Lutheran School Association travels to Costa Rica | Education

DECATUR — The Lutheran School Association’s trip to Costa Rica this summer was a whirlwind of firsts for Aaron Johnson.

He had never flown before. He had never left the country before. He had never seen the ocean.

“It was great to see it all through her eyes,” said Allison Nolen, high school principal. Johnson is a senior.

The nine-day trip took 18 months to plan and was booked by Educational Tours, which provided a guide and bus driver. The school sponsored the annual trip, which included middle and high school students and adult chaperones.

“It was a biology trip that our biology teacher had been planning for two years,” Nolen said. “We visited the five regions of Costa Rica. We looked at plant life, animal life, everything. There are mountain ranges, hills, valleys, waterfalls, agriculture, coffee plantations.

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The students could have chosen to enroll in a program that would have provided them with academic credit for the trip, but none participated.

“We just sort of absorbed it all,” elder James Brown said. “We learned a lot about biology, about what kind of plants are actually there. In a square foot, there are hundreds of species.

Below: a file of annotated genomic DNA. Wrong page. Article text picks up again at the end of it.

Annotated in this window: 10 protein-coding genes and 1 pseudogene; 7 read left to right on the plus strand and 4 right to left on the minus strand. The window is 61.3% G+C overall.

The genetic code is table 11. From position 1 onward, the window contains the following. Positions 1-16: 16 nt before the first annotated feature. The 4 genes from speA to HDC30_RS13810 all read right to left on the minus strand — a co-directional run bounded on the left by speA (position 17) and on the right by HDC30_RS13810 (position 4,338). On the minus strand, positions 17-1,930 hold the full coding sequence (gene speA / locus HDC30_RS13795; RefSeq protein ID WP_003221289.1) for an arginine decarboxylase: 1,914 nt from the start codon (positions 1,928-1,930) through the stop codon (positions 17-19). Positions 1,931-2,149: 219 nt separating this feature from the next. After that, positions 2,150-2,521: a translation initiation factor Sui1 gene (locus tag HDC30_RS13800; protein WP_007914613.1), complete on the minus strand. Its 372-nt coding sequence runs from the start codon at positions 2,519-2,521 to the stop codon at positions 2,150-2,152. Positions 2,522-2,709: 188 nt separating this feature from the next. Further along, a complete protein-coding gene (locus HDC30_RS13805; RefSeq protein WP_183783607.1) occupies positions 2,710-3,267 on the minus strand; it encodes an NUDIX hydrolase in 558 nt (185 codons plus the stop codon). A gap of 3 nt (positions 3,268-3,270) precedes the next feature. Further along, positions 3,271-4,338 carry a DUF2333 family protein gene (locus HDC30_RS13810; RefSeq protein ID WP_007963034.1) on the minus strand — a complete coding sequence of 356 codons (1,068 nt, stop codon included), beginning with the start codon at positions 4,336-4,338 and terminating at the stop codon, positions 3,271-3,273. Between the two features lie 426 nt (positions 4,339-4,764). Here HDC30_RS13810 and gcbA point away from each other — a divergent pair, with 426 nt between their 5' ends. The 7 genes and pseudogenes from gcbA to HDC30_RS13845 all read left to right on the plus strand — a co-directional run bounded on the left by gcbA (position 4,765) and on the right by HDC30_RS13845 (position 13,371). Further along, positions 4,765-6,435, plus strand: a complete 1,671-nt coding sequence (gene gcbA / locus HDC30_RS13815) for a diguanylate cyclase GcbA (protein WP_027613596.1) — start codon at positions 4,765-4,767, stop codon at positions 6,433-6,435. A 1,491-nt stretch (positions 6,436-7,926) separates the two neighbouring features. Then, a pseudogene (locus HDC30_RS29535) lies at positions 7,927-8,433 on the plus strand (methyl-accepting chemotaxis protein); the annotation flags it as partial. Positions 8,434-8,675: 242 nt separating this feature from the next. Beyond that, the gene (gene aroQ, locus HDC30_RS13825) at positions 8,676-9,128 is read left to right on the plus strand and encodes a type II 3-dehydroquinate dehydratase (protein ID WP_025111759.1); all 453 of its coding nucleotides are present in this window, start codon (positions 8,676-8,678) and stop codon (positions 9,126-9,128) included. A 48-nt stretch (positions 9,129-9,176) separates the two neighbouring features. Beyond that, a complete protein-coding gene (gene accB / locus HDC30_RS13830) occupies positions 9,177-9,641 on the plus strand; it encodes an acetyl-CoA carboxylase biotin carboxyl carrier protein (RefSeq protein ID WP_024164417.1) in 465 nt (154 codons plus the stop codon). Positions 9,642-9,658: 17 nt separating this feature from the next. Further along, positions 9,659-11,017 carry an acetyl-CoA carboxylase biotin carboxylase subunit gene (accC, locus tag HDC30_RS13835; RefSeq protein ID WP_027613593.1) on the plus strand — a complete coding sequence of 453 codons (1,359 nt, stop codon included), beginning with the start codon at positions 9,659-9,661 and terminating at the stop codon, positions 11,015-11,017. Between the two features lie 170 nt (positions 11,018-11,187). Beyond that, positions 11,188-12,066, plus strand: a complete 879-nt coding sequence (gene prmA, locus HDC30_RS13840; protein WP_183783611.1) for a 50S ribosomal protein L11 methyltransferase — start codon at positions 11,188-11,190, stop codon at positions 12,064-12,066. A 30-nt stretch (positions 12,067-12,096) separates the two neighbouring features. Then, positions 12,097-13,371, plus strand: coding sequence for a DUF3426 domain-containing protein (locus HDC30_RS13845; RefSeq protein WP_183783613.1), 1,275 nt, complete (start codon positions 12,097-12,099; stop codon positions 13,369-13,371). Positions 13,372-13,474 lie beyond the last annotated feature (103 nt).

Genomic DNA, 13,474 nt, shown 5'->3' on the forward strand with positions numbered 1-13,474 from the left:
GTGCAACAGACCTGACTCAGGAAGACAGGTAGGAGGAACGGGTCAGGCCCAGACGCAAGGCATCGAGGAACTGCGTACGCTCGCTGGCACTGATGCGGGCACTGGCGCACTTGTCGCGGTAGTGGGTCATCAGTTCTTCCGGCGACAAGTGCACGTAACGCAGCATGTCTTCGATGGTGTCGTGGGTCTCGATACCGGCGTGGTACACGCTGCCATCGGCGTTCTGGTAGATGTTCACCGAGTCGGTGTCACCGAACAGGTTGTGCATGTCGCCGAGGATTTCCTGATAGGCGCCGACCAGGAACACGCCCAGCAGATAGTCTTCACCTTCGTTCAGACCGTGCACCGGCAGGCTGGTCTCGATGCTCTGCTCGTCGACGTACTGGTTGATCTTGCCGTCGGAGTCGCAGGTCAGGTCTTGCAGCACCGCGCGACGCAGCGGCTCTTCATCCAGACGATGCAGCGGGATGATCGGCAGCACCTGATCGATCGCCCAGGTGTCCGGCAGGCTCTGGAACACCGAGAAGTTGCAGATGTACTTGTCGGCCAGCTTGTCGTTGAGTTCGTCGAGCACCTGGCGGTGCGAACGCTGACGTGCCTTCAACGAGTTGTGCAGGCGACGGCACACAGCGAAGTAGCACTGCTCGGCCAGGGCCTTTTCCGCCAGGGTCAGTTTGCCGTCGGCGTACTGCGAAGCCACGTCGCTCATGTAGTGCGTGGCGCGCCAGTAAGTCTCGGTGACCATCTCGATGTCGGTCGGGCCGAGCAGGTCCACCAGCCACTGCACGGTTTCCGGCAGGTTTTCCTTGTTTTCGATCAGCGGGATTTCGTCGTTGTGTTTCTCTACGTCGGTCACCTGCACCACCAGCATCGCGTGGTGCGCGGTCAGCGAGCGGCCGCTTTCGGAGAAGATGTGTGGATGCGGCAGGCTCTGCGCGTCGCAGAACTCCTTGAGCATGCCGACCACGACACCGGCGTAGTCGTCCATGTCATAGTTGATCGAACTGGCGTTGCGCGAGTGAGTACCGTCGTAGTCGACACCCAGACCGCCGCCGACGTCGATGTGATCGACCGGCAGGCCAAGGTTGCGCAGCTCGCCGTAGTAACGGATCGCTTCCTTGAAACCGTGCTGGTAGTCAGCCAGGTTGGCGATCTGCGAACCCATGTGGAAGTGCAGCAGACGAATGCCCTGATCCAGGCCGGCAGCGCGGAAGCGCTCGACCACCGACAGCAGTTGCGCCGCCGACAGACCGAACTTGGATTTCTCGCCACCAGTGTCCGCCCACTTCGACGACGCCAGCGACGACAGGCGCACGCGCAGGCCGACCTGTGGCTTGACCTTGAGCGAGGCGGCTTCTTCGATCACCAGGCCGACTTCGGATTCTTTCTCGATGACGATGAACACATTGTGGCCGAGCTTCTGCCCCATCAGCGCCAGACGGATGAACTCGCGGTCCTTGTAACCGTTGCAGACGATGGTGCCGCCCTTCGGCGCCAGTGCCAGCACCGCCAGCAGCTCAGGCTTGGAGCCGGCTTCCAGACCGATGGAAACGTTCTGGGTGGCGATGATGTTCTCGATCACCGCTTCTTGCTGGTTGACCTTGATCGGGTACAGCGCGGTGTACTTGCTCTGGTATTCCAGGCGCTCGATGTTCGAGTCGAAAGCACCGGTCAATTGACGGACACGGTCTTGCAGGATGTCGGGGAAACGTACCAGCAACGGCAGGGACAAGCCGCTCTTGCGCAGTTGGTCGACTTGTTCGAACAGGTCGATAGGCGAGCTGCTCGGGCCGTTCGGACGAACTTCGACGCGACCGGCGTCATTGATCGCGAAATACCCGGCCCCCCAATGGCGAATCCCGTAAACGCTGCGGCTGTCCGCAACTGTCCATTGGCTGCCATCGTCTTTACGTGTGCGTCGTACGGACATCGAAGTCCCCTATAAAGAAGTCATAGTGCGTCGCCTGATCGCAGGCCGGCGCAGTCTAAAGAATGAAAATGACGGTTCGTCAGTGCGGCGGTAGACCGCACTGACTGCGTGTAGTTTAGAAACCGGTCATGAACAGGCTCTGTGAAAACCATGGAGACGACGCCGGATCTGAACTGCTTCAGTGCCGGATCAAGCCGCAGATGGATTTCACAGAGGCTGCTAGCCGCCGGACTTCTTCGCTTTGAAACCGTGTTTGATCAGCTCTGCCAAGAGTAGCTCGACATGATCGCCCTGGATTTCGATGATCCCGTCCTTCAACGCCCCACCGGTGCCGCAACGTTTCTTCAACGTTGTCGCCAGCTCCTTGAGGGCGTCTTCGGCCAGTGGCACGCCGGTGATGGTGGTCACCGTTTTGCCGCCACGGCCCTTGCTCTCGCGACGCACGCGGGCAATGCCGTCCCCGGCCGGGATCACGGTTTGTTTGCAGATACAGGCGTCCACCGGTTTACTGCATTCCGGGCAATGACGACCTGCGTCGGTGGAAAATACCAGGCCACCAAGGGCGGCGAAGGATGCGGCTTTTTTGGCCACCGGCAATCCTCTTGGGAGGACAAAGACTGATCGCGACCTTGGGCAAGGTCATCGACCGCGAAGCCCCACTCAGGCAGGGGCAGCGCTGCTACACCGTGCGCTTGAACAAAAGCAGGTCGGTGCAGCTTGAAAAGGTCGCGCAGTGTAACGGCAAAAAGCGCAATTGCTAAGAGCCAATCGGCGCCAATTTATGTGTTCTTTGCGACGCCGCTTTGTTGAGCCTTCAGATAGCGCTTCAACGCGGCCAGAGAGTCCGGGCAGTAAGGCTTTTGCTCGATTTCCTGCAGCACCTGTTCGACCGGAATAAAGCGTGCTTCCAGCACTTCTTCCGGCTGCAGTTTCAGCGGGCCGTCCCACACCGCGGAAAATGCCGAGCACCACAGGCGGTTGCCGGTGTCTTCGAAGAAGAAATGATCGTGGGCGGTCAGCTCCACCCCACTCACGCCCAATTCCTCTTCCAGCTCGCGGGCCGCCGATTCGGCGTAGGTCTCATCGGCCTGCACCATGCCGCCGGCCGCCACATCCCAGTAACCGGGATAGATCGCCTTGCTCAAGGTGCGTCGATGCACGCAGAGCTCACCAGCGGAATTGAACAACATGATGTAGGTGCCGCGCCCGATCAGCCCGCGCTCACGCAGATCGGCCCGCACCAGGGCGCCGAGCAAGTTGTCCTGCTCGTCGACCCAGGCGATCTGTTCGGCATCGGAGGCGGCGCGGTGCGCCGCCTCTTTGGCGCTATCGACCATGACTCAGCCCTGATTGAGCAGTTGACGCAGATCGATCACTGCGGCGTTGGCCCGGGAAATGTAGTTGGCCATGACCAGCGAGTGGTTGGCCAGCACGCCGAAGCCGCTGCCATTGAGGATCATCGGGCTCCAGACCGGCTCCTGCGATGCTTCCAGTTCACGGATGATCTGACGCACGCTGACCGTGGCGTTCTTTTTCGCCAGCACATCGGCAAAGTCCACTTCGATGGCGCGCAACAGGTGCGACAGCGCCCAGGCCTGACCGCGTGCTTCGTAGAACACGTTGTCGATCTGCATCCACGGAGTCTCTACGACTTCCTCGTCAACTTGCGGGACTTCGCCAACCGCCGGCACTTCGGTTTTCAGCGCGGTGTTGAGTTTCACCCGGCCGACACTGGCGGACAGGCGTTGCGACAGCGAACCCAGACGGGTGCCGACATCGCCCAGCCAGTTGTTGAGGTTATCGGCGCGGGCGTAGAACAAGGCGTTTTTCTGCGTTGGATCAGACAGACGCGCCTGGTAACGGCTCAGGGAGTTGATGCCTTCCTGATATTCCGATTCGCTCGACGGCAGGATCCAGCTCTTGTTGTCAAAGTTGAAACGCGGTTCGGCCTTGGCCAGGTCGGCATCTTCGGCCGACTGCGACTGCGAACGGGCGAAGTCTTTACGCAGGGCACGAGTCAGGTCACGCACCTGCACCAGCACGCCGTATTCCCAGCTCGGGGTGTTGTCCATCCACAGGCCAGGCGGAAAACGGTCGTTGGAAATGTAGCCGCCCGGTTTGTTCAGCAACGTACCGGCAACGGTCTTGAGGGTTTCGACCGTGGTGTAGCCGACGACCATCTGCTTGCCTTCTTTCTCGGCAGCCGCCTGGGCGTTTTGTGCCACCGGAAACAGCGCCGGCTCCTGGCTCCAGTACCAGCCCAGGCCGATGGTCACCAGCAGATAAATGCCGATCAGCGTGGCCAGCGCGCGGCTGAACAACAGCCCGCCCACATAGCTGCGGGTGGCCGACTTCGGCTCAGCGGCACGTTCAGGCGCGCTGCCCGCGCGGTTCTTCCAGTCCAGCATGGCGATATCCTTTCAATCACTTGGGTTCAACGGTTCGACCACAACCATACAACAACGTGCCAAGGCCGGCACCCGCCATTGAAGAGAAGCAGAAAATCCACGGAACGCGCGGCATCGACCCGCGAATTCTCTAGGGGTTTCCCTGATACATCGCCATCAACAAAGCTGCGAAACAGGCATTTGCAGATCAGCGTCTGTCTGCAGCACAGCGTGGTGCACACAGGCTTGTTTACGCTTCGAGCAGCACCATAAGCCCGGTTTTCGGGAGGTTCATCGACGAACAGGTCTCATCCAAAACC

The group also planted eight trees in the Monteverde Rainforest area.

“It still felt like it was raining, but it wasn’t raining,” Brown said. “It was like a mist in the air. They thought it was cold, but it was nice outside.

The elevation meant that, even in the rainforest, it was only about 65 degrees. They hiked a volcano, having to make a last minute change in their plans because the volcano they had planned to hike was active. Around the volcano were rocks made of hardened lava from previous eruptions.

Seeing animals and plants they would never see in the United States was fascinating, but they also had the chance to meet Costa Ricans.

“We were on the beach, and there were storefronts, and we went downtown and got some ice cream,” senior Charles Schlickman said.

They visited a secondary school there and learned that students have to go to school under difficult circumstances. Some have to walk or cycle for miles through crocodile-infested swamps.

The school is made of concrete blocks and surrounded by a fence and tight security due to crime and unrest. Local students, in turn, were surprised to learn that Americans have free summers and vacations and spend far fewer hours in class than they do.

“They were able to see the difference and appreciate our school and our building,” Nolen said.

“We played soccer and volleyball,” Brown said. “We couldn’t really talk much as they didn’t speak much English, but we asked questions and smiled at each other.”

Nolen taught Spanish and English language arts before becoming manager, and the band had an interpreter, so they could talk to each other in a limited way.

“The (Costa Rican students) would come to school soaked,” Nolen said. “(The swamp) was brown mud and crocodiles everywhere.”

Knowing what other young people go through to get to school and the fact that they’re ready for it because they value an education has made American children feel so blessed, Brown said. Their school is air-conditioned and clean, and they are surrounded by people who love them and want the best for them.

Next summer, Nolen said, the school is planning a trip to Italy.

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